By MATTHEW BRODSKY, senior editor/Web editor of Risk & Insurance®
More than half--10 out of 19--of the most recent catastrophe bond issuances are triggered in one way or another by earthquakes, as revealed by a quick review of the deal directory at Artemis, a Web site dedicated to alternative risk transfer. It got us thinking--that and the recent terrifying destruction in Haiti and Chile ... what would happen to all these bonds, and their investors, should the Big One happen in California, as we all know it will sooner or later.
Would all these bonds be triggered? Would investors tear up their portfolios and run for the hills, never to return to the market again?
As for the former question, the answer is not simple.
"Catastrophe bonds are a diverse bunch," said Pascal Karsenti, senior risk consultant at risk modeler AIR Worldwide, which works with issuers to analyze bonds' underlying risks.
Obviously, as mentioned, some bonds are not even exposed to earthquake at all. Those that are might be triggered by a New Madrid temblor, or an international event, not California. Or some could be designed to be triggered by a Northern California quake, others Southern. From one bond to the next, parametric triggers, with thresholds based on measurable phenomena, can be narrowed to focus on different individual fault lines, or set to differing levels of ground-shaking.
The point: Don't assume all CAT bonds will behave as a class just because the underlying general risk is the same.
Of course, if you have a big enough event, said Karsenti, multiple bonds could be triggered.
"That would mean that the CAT bond market has done its job," he said.
Now that leads us to the second question ... when the CAT bond market does its job and pays out to issuers who expected to be covered for a one-in-100-year or one-in-250-year earthquake, what will those investors do when all their principal is vaporized and turned into funds for insurance claims-paying?
Karsenti is confident that investors are comfortable with their exposures. They are licensing the same catastrophe modeling software that (re)insurers use to estimate their exposures when issuing bonds (the same models that Karsenti's employer builds and licenses). Investors are now using the models to help make sure that their bond investments are not correlated (i.e., that they're not all invested in bonds that get triggered by a California quake, for instance).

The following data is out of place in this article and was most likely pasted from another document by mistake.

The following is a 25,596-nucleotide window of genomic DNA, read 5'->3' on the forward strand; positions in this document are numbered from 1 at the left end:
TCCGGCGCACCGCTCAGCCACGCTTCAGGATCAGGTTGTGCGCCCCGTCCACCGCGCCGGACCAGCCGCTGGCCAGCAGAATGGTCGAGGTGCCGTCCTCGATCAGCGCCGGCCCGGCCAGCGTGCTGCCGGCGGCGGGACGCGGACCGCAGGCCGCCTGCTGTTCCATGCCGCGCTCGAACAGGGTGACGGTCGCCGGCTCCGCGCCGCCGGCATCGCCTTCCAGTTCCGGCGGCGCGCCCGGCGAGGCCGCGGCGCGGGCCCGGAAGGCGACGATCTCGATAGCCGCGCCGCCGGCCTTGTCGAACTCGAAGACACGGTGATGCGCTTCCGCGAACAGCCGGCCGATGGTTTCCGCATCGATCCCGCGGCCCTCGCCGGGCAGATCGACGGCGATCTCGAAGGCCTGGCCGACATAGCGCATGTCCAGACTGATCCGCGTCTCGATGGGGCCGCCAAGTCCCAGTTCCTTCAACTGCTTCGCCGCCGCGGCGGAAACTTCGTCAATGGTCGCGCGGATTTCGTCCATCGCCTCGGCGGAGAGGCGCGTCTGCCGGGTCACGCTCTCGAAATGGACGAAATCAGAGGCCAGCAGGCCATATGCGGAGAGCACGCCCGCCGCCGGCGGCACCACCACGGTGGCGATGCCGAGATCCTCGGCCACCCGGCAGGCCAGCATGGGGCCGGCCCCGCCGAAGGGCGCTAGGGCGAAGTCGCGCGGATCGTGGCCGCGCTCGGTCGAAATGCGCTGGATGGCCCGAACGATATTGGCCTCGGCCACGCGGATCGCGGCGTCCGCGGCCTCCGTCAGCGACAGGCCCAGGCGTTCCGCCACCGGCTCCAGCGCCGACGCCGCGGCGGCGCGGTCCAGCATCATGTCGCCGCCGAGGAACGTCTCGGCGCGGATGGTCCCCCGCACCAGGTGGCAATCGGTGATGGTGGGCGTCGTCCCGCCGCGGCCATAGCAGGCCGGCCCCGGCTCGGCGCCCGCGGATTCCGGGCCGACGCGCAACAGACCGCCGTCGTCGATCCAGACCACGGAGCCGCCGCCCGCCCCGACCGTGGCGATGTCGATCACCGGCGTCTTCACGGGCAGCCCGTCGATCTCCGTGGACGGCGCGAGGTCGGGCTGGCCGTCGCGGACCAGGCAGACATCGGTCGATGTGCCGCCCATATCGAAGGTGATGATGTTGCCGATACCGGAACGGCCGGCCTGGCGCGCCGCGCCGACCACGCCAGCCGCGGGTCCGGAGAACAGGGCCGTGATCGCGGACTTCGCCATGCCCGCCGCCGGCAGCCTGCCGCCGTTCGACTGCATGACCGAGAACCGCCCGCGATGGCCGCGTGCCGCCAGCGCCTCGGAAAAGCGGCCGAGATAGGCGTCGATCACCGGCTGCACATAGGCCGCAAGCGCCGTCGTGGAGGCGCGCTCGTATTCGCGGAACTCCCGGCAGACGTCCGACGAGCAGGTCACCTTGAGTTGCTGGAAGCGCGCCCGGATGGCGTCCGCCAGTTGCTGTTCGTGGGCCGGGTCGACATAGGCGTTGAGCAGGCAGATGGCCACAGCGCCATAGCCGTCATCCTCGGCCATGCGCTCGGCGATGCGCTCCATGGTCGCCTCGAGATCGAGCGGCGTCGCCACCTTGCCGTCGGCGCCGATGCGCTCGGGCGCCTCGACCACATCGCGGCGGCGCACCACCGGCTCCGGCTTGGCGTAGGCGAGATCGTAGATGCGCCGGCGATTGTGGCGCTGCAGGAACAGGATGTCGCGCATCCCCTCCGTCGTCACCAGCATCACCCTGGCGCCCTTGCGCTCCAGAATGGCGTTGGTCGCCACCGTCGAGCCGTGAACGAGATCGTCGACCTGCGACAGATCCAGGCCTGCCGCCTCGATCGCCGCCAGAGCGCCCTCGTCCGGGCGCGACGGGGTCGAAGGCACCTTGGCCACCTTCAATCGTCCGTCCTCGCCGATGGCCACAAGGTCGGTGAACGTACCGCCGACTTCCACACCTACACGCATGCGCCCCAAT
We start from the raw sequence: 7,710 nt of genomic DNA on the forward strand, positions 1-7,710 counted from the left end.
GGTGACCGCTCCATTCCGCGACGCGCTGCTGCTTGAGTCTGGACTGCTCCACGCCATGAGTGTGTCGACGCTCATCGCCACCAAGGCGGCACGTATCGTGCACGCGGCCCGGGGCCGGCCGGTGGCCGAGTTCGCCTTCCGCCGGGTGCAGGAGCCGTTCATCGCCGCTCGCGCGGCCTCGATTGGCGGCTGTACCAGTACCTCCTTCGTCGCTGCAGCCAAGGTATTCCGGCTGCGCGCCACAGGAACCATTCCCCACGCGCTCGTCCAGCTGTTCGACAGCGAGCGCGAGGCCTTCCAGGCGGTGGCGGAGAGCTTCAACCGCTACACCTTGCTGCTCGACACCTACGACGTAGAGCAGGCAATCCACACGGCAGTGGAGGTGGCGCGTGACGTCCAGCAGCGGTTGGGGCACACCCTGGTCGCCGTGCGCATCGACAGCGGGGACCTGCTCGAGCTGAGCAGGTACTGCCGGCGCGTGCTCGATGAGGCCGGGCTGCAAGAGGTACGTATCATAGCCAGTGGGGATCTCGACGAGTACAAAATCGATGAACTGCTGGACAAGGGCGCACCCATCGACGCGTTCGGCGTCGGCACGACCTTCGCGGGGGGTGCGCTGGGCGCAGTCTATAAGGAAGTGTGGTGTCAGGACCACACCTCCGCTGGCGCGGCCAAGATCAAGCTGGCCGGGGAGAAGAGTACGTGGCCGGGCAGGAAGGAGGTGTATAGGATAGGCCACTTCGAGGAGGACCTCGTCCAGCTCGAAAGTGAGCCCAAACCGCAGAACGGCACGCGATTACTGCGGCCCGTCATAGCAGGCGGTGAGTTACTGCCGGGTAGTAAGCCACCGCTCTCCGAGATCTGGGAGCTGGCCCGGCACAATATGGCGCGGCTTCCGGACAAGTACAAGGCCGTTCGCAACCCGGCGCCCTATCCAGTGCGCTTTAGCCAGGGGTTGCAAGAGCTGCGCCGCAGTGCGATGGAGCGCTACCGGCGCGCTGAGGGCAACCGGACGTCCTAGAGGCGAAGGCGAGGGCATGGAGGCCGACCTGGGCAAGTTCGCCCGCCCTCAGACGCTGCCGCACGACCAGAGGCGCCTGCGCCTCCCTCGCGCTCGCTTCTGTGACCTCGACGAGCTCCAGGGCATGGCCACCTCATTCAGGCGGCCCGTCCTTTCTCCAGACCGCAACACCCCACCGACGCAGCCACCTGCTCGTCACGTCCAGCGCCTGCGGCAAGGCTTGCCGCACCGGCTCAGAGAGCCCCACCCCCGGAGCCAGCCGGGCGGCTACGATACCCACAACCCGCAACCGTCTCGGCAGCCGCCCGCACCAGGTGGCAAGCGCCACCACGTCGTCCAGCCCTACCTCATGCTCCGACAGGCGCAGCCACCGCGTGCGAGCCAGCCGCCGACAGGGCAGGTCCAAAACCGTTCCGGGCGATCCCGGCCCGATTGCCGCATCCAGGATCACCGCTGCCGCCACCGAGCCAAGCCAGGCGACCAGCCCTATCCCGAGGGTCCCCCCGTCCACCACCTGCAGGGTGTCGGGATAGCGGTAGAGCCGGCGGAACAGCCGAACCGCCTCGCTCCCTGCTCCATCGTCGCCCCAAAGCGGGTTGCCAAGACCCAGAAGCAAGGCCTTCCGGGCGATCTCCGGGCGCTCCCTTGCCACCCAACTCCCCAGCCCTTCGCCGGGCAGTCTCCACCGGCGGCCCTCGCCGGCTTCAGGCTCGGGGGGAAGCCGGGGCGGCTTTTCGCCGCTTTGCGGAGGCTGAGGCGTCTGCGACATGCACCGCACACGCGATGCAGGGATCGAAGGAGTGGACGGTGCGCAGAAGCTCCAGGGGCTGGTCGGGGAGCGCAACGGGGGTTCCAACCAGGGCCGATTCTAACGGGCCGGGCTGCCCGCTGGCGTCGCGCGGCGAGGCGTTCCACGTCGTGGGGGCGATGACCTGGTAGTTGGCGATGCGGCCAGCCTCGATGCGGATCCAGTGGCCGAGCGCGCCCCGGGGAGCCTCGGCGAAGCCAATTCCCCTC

Of course, some might argue that investors are not quite as advanced at using these models compared with the (re)insurers. Or that much more than modeling goes into understanding the underlying catastrophe exposure, and that if investors don't have the resources or the abilities to carry out this additional research, they could be in for a nasty surprise come quake time.
Glen Daraskevich, senior vice president at catastrophe consulting firm Karen Clark & Co., is generally upbeat about investors' comfort level. "Older" investors in this space know their exposures. And new investors are picking up catastrophe modeling faster than insurance people tend to, he said. That?s because similar sorts of financial modeling software has been used in the investing world for some time. Daraskevich added, though, that investors could have questions, such as why two different model brands put out two completely different loss estimates for the same event on the same set of properties.
"We do spend a lot of time speaking with investors, making sure their expectations are in line," said William Dubinsky, director of insurance-linked securities at Swiss Re. Arrangers of deals need to make sure there is full disclosure and transparency, as well as that they control expectations going in, he said.
The key thing perhaps is, if an earthquake were to happen, investors will want to know what happened and was it contemplated. Say, a 1000-year event occurs underneath Los Angeles.
"That's something investors understand will happen and they will lose their money," Dubinsky said.
If a fault line were to erupt that was not modeled, however, then you could have a "huge problem," he added. Or let's say you have an issuer who expected to collect if a certain event happened and then they don't when the event does occur; you could see issuers get peeved.
But back to the investors ? one additional thing to consider is the scale of the exposures that they're facing when they get into taking on catastrophe risks. As John Seo, managing principal and co-founder of CAT bond investment fund Fermat Capital, explained at a recent industry meeting, the insurance market does scare him with what is considered "a bump in the road."
A $1 billion loss, for instance, is not a bump in the road for an investor.
But then again, it's no secret that CAT bonds are below investment grade, which means they know they can lose their principal. That's why investors earn oversized rewards in the good times, said Chi Hum, managing director at GC Securities.
He reiterated the point made earlier. As long as the Big One is not unexpected, the CAT bond market will function as it ought to and will continue to.
March 1, 2010
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